Something to look forward to: Croatia has discovered a superhot underground lake that meets all the requirements for a 16 MW geothermal plant. The country hopes to construct one or more geothermal plant facilities at this site within two years, with more exploration and the potential for installing more renewable energy sources on the way.

Croatia's state-run energy company, Bukotermal, has discovered a superhot underground lake at Lunjkovec – Kutnjak field, in the Varazdin County, which meets all the requirements for a 16 MW geothermal plant that could supply clean electricity to tens of thousands of homes across the country's north.

The lake is at a depth of 2.4 kilometers with an average temperature of 142.03 °C, and its discovery is the culmination of a two-year study by the power company seeking to find suitable locations for geothermal power exploitation. 2.5 million Euro has already been invested in the venture; however, according to Bukotermal's CEO, Alen Pozgaj, around 50 million Euros would be required to build the plant.

In recent years, Croatia has been eager to exploit its geothermal resources to end its overreliance on imported energy. The Balkan state is based in a geologically active region known as the Pannonian region, including the Czech Republic, parts of Slovakia, all of Hungary, and Romania.

In this region, water gets hotter as the wells get deeper. According to the Croatian Hydrocarbon Agency (CHA), the geothermal gradient in the Croatian Pannonian area is 60% higher than the European average, making it a perfect area for the developing geothermal business.

In the grand scheme of things, a 16 MW geothermal plant might seem minuscule, but it could be just the beginning for Croatia. Within the EU, Italy is the top geothermal energy producer, boasting a capacity of approximately 915 MW. Globally, the United States takes the lead with an installed geothermal generation capacity of 3,794 MW, which is roughly equivalent to 82 million barrels of oil annually.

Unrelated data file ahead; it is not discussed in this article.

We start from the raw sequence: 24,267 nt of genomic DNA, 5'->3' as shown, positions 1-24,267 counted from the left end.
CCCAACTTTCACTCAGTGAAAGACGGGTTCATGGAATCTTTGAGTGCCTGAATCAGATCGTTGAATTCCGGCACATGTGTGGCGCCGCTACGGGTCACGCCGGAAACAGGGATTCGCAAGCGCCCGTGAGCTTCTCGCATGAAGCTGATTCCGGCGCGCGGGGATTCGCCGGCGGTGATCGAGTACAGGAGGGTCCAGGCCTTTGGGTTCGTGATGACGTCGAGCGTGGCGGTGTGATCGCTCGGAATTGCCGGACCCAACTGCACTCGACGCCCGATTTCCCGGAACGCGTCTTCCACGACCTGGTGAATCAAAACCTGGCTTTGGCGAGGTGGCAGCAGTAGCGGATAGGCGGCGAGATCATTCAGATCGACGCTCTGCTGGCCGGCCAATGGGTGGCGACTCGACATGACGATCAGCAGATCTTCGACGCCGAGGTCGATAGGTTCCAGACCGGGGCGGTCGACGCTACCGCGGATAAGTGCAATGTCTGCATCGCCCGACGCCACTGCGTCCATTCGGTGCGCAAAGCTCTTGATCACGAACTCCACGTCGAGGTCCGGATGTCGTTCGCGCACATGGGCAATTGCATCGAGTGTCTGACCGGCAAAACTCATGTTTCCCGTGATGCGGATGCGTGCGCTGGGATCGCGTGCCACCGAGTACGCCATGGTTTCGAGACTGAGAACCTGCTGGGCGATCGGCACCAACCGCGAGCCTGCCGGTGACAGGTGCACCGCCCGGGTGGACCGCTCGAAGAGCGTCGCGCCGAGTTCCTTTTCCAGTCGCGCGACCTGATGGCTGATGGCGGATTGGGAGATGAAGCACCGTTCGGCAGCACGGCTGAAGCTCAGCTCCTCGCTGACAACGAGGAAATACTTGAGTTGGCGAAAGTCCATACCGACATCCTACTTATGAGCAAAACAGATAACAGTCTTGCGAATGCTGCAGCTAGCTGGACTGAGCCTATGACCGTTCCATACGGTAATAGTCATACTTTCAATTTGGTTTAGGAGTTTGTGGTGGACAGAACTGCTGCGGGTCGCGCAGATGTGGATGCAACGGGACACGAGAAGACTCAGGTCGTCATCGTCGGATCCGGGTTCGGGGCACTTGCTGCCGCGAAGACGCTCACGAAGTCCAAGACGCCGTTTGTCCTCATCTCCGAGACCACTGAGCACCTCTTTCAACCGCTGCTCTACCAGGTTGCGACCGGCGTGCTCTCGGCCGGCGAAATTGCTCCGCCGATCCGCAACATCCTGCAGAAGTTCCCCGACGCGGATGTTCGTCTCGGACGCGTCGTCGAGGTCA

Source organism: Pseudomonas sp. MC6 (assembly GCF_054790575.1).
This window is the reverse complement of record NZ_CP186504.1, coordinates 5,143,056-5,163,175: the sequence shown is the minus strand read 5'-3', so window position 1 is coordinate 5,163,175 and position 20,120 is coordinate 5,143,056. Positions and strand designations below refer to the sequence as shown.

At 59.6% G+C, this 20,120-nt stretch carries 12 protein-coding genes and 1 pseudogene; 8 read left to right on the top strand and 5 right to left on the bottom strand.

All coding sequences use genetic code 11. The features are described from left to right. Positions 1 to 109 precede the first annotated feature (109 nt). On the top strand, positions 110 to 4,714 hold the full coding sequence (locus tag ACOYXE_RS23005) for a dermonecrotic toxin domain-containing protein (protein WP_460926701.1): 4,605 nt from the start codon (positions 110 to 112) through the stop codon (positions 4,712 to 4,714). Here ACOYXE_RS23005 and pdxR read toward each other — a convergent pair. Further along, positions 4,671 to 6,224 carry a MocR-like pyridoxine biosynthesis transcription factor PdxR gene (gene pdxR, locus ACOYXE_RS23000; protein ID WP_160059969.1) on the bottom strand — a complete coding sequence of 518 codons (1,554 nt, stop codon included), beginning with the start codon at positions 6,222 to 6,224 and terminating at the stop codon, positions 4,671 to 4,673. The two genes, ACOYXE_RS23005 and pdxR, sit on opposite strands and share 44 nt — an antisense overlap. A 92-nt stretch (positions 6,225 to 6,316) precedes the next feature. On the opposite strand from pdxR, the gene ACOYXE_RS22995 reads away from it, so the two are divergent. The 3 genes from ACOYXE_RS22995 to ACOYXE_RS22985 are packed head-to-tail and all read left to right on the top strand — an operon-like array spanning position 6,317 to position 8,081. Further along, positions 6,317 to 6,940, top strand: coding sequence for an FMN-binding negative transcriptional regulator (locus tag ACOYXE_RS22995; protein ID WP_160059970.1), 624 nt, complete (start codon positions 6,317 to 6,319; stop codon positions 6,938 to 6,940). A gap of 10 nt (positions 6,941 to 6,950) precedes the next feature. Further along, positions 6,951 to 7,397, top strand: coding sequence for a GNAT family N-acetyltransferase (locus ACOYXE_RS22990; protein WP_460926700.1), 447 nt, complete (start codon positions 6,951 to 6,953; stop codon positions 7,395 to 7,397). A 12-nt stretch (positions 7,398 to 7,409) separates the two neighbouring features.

CHA believes Croatia's geothermal energy potential exceeds 1 gigawatt (GW). However, the country's geothermal energy capacity is still much lower even though there are already projects for pumping underground hot water to heat entire towns. The government believes that clean electricity can be supplied to one-third of the country by harnessing the energy from hot water pools.

Geothermal energy provides consistent 24/7 power, offering greater reliability than wind and solar sources, as it is less affected by varying weather conditions. However, the expense of drilling wells can be prohibitive, and there's no guarantee that a drilled hole will yield the desired energy output. To address this challenge, Croatia currently utilizes existing wells, which reduces costs and is more attractive to investors.

Bukotermal has six months to figure out how to exploit the discovery, in hopes of building one or more geothermal plant facilities at this site within two years. Croatia imports up to 40% of its energy and aims to produce 60% of its electricity from renewable sources by 2030.

In recent months, the Croatian government has granted five geothermal exploration licenses with the potential to build as many as 21 geothermal wells. The total value of the exploration and project realization amounts to over 400 million Euros.